Skip to main content

Efficient SARS-CoV-2 surveillance strategies to prevent deadly outbreaks in vulnerable populations

The Original Article was published on 08 December 2020

Background

Nursing homes and other long-term care facility (LTCF) settings have borne a disproportionately large burden from the ongoing COVID-19 pandemic, as the combination of age and increased comorbidities place LTCF residents at high risk of severe disease and death [1]. The difficulty of keeping SARS-CoV-2 out of facilities increases with the prevalence of infections in the surrounding community. Even in “locked down” facilities where residents do not leave or receive visitors, facility staff in an infectious but asymptomatic or pre-symptomatic state can unknowingly transmit infection to residents for whom they provide care [2]. Transmission among LTCF staff has been well documented [3], and transmission between residents can be difficult to avoid, particularly in wards where contact restrictions are difficult or impossible to successfully implement, such as in dementia units [4].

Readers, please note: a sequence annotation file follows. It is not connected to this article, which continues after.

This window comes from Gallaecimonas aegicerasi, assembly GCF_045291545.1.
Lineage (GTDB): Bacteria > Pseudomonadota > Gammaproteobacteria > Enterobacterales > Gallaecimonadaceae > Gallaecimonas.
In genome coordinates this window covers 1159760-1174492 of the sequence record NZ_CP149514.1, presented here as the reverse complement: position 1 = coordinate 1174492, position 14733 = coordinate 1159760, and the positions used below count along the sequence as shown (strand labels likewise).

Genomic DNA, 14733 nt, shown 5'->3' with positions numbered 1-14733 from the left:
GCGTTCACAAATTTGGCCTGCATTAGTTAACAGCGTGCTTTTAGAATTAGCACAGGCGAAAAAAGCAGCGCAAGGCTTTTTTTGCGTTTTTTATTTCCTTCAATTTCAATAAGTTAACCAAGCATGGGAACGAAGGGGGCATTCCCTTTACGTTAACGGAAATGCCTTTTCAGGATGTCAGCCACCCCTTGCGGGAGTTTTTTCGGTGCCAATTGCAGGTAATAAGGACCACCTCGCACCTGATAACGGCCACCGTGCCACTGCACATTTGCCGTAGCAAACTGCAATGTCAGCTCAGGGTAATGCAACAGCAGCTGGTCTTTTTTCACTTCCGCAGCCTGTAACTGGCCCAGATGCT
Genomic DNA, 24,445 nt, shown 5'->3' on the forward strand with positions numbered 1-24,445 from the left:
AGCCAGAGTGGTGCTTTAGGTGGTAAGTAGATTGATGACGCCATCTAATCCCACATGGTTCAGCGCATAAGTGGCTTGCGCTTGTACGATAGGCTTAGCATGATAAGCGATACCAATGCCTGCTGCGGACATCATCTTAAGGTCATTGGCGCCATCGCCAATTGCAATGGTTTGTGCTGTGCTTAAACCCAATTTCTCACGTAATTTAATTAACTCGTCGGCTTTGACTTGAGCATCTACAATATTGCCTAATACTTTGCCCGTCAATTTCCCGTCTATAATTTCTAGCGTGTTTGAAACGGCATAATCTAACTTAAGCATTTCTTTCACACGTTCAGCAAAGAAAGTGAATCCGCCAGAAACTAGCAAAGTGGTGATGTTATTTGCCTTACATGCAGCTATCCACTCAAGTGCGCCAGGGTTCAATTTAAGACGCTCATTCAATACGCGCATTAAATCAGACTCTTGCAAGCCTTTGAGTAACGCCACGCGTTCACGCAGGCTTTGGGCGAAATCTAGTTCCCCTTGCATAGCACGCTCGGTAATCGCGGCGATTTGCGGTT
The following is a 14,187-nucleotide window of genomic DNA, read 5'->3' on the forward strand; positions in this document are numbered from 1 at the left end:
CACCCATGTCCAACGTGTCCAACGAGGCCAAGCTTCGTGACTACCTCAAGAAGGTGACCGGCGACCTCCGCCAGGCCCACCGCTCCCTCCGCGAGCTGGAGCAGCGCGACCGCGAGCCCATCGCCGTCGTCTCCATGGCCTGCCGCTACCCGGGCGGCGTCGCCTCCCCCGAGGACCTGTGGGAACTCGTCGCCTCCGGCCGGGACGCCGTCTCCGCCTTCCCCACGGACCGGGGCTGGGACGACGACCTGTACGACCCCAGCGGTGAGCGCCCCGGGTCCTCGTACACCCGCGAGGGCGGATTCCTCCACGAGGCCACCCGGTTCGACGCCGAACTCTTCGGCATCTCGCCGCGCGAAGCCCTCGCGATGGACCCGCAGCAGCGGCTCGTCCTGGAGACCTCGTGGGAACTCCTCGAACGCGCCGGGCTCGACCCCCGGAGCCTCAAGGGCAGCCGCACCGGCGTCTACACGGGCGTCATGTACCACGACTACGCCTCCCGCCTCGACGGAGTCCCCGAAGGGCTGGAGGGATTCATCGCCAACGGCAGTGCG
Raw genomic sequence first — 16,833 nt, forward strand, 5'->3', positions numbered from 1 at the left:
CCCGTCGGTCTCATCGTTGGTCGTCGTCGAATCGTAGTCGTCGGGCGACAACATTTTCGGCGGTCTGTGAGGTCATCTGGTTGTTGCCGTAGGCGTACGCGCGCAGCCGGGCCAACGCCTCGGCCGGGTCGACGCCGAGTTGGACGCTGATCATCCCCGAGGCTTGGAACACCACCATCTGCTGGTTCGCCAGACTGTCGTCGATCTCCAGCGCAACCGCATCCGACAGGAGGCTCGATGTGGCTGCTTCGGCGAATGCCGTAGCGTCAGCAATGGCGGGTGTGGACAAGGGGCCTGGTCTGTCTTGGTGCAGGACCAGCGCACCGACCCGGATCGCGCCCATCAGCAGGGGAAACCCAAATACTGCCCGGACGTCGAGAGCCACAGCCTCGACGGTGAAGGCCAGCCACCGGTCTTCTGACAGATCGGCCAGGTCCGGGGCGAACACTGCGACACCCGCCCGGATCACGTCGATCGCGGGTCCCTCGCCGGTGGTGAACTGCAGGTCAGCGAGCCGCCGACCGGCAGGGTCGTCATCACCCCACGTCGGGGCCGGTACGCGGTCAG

Testing to identify infected LTCF residents or staff is an important tool for outbreak mitigation, as identified cases and their prior facility contacts can be isolated or furloughed to prevent further spread. However, LTCFs relying on symptom-based testing have still experienced explosive outbreaks with many transmissions occurring before any positive test result [5]. Regular surveillance testing of asymptomatic individuals could be an effective strategy to identify and interrupt “silent” outbreaks earlier. However, because frequent testing can pose a substantial financial and logistical burden, it is critical that a surveillance strategy be efficient, to maximize the risk-reduction benefit of each test.

Main text